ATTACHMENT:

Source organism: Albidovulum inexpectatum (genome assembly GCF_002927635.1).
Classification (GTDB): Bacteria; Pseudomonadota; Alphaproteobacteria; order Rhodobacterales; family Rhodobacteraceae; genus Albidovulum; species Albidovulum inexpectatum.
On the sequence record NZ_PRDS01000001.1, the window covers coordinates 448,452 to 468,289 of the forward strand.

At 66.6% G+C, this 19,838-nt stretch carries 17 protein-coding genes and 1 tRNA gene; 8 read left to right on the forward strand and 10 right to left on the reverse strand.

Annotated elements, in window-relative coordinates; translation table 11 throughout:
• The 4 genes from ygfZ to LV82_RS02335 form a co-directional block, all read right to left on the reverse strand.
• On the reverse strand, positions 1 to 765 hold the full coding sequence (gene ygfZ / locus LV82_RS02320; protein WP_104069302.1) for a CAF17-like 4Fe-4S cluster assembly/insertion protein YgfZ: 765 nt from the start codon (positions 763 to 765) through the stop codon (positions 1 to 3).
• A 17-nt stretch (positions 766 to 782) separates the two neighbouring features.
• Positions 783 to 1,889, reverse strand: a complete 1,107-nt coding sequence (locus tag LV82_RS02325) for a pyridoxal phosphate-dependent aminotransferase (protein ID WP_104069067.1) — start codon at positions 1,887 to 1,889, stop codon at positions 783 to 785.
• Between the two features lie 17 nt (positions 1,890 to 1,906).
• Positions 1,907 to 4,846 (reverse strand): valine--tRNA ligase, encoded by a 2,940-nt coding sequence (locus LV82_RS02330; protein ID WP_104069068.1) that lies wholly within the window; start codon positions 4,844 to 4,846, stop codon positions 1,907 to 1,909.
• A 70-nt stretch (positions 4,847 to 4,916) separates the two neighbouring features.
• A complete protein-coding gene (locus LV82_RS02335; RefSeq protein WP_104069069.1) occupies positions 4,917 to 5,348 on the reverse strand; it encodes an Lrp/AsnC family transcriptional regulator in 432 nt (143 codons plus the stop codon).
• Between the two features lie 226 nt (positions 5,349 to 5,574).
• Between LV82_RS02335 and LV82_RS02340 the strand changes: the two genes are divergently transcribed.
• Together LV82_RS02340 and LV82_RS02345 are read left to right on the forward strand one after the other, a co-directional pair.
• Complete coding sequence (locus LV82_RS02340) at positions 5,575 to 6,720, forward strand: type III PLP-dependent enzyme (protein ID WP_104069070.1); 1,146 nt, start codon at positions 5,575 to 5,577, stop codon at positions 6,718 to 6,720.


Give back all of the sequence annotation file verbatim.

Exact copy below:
Source organism: Albidovulum inexpectatum (genome assembly GCF_002927635.1).
Classification (GTDB): Bacteria; Pseudomonadota; Alphaproteobacteria; order Rhodobacterales; family Rhodobacteraceae; genus Albidovulum; species Albidovulum inexpectatum.
On the sequence record NZ_PRDS01000001.1, the window covers coordinates 448,452 to 468,289 of the forward strand.

At 66.6% G+C, this 19,838-nt stretch carries 17 protein-coding genes and 1 tRNA gene; 8 read left to right on the forward strand and 10 right to left on the reverse strand.

Annotated elements, in window-relative coordinates; translation table 11 throughout:
• The 4 genes from ygfZ to LV82_RS02335 form a co-directional block, all read right to left on the reverse strand.
• On the reverse strand, positions 1 to 765 hold the full coding sequence (gene ygfZ / locus LV82_RS02320; protein WP_104069302.1) for a CAF17-like 4Fe-4S cluster assembly/insertion protein YgfZ: 765 nt from the start codon (positions 763 to 765) through the stop codon (positions 1 to 3).
• A 17-nt stretch (positions 766 to 782) separates the two neighbouring features.
• Positions 783 to 1,889, reverse strand: a complete 1,107-nt coding sequence (locus tag LV82_RS02325) for a pyridoxal phosphate-dependent aminotransferase (protein ID WP_104069067.1) — start codon at positions 1,887 to 1,889, stop codon at positions 783 to 785.
• Between the two features lie 17 nt (positions 1,890 to 1,906).
• Positions 1,907 to 4,846 (reverse strand): valine--tRNA ligase, encoded by a 2,940-nt coding sequence (locus LV82_RS02330; protein ID WP_104069068.1) that lies wholly within the window; start codon positions 4,844 to 4,846, stop codon positions 1,907 to 1,909.
• A 70-nt stretch (positions 4,847 to 4,916) separates the two neighbouring features.
• A complete protein-coding gene (locus LV82_RS02335; RefSeq protein WP_104069069.1) occupies positions 4,917 to 5,348 on the reverse strand; it encodes an Lrp/AsnC family transcriptional regulator in 432 nt (143 codons plus the stop codon).
• Between the two features lie 226 nt (positions 5,349 to 5,574).
• Between LV82_RS02335 and LV82_RS02340 the strand changes: the two genes are divergently transcribed.
• Together LV82_RS02340 and LV82_RS02345 are read left to right on the forward strand one after the other, a co-directional pair.
• Complete coding sequence (locus LV82_RS02340) at positions 5,575 to 6,720, forward strand: type III PLP-dependent enzyme (protein ID WP_104069070.1); 1,146 nt, start codon at positions 5,575 to 5,577, stop codon at positions 6,718 to 6,720.